Antony (Tony) J. Williams received his BSc in 1985 from the University of Liverpool (UK) and PhD in 1988 from the University of London (UK). His PhD research interests were in studying the effects of high pressure on molecular motions within lubricant related systems using Nuclear Magnetic Resonance. He moved to Ottawa, Canada to work for the National Research Council performing fundamental research on the electron paramagnetic resonance of radicals trapped in single crystals. Following his postdoctoral position he became the NMR Facility Manager for Ottawa University. Tony joined the Eastman Kodak Company in Rochester, New York as their NMR Technology Leader. He led the laboratory to develop quality control across multiple spectroscopy labs and helped establish walk-up laboratories providing NMR, LC-MS and other forms of spectroscopy to hundreds of chemists across multiple sites. This included the delivery of spectroscopic data to the desktop, automated processing and his initial interests in computer-assisted structure elucidation (CASE) systems. He also worked with a team to develop the worlds’ first web-based LIMS system, WIMS, capable of allowing chemical structure searching and spectral display. With his developing cheminformatic skills and passion for data management he left corporate America to join a small start-up company working out of Toronto, Canada. He joined ACD/Labs as their NMR Product Manager and various roles, including Chief Science Officer, during his 10 years with the company. His responsibilities included managing over 50 products at one time prior to developing a product management team, managing sales, marketing, technical support and technical services. ACD/Labs was one of Canada’s Fast 50 Tech Companies, and Forbes Fast 500 companies in 2001. His primary passions during his tenure with ACD/Labs was the continued adoption of web-based technologies and developing automated structure verification and elucidation platforms. While at ACD/Labs he suggested the possibility of developing a public resource for chemists attempting to integrate internet available chemical data. He finally pursued this vision with some close friends as a hobby project in the evenings and the result was the ChemSpider database ( Even while running out of a basement on hand built servers the website developed a large community following that eventually culminated in the acquisition of the website by the Royal Society of Chemistry (RSC) based in Cambridge, United Kingdom. Tony joined the organization, together with some of the other ChemSpider team, and became their Vice President of Strategic Development. At RSC he continued to develop cheminformatics tools, specifically ChemSpider, and was the technical lead for the chemistry aspects of the Open PHACTS project (, a project focused on the delivery of open data, open source and open systems to support the pharmaceutical sciences. He was also the technical lead for the UK National Chemical Database Service ( and the RSC lead for the PharmaSea project ( attempting to identify novel natural products from the ocean. He left RSC in 2015 to become a Computational Chemist in the National Center of Computational Toxicology at the Environmental Protection Agency where he is bringing his skills to bear working with a team on the delivery of a new software architecture for the management and delivery of data, algorithms and visualization tools. The “Chemistry Dashboard” was released on April 1st, no fooling, at, and provides access to over 700,000 chemicals, experimental and predicted properties and a developing link network to support the environmental sciences. Tony remains passionate about computer-assisted structure elucidation and verification approaches and continues to publish in this area. He is also passionate about teaching scientists to benefit from the developing array of social networking tools for scientists and is known as the ChemConnector on the networks. Over the years he has had adjunct roles at a number of institutions and presently enjoys working with scientists at both UNC Chapel Hill and NC State University. He is widely published with over 200 papers and book chapters and was the recipient of the Jim Gray Award for eScience in 2012. In 2016 he was awarded the North Carolina ACS Distinguished Speaker Award.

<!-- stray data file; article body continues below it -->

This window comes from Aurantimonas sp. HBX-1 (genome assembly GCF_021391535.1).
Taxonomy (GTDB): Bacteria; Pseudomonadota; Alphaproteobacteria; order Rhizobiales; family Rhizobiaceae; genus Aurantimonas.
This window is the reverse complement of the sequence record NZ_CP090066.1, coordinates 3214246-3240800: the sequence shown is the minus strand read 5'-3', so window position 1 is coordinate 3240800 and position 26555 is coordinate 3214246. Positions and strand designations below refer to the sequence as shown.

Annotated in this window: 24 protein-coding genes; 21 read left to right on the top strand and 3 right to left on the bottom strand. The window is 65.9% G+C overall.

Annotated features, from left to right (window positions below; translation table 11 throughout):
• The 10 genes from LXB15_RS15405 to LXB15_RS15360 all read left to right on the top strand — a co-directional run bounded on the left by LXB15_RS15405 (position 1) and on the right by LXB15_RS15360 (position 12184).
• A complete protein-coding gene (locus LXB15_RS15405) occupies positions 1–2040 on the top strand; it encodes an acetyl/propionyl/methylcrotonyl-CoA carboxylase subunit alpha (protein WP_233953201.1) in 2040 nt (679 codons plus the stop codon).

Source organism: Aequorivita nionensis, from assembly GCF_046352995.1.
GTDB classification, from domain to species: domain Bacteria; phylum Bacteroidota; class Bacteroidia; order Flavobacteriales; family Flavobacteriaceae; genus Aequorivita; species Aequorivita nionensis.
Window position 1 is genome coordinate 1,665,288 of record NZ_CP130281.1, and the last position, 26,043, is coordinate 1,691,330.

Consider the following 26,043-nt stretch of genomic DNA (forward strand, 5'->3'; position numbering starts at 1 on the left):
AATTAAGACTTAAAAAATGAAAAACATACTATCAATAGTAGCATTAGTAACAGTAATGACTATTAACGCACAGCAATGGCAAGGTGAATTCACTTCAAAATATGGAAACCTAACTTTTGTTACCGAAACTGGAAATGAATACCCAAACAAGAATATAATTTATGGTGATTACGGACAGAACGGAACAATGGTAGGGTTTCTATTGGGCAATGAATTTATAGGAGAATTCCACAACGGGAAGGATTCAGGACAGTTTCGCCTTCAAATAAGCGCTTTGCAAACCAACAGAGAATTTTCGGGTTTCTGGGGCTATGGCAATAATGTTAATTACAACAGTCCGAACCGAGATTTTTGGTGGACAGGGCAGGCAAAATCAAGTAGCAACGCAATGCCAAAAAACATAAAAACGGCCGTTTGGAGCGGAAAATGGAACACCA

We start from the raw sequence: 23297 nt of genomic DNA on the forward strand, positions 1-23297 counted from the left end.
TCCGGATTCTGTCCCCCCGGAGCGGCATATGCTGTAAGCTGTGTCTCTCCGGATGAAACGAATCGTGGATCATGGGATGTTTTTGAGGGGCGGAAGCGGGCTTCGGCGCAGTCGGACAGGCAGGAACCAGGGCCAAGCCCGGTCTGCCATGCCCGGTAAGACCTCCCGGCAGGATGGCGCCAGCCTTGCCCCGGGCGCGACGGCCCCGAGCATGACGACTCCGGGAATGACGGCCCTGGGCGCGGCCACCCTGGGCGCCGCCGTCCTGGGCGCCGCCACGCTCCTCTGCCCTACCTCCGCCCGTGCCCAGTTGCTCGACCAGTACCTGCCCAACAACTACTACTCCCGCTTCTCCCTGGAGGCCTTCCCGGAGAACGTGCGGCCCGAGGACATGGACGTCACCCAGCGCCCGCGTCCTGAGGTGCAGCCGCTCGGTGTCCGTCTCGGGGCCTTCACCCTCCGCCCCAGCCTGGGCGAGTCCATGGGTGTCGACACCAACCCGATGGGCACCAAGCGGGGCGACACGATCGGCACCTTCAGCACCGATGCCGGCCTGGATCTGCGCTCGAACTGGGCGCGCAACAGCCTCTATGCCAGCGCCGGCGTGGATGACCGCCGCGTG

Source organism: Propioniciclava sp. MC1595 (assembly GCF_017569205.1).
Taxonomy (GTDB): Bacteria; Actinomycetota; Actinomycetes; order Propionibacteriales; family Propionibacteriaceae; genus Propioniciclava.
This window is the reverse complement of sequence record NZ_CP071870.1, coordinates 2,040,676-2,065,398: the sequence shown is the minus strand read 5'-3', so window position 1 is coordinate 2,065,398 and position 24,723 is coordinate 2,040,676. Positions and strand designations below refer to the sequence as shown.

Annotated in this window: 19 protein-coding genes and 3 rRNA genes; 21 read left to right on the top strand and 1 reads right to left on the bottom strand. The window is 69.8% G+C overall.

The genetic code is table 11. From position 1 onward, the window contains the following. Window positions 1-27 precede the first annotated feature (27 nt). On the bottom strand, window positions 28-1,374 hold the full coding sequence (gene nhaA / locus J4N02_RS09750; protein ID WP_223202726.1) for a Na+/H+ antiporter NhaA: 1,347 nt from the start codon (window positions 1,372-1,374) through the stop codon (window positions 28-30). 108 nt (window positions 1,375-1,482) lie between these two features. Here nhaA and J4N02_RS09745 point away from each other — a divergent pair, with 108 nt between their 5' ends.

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Posted by on February 19, 2018 in Uncategorized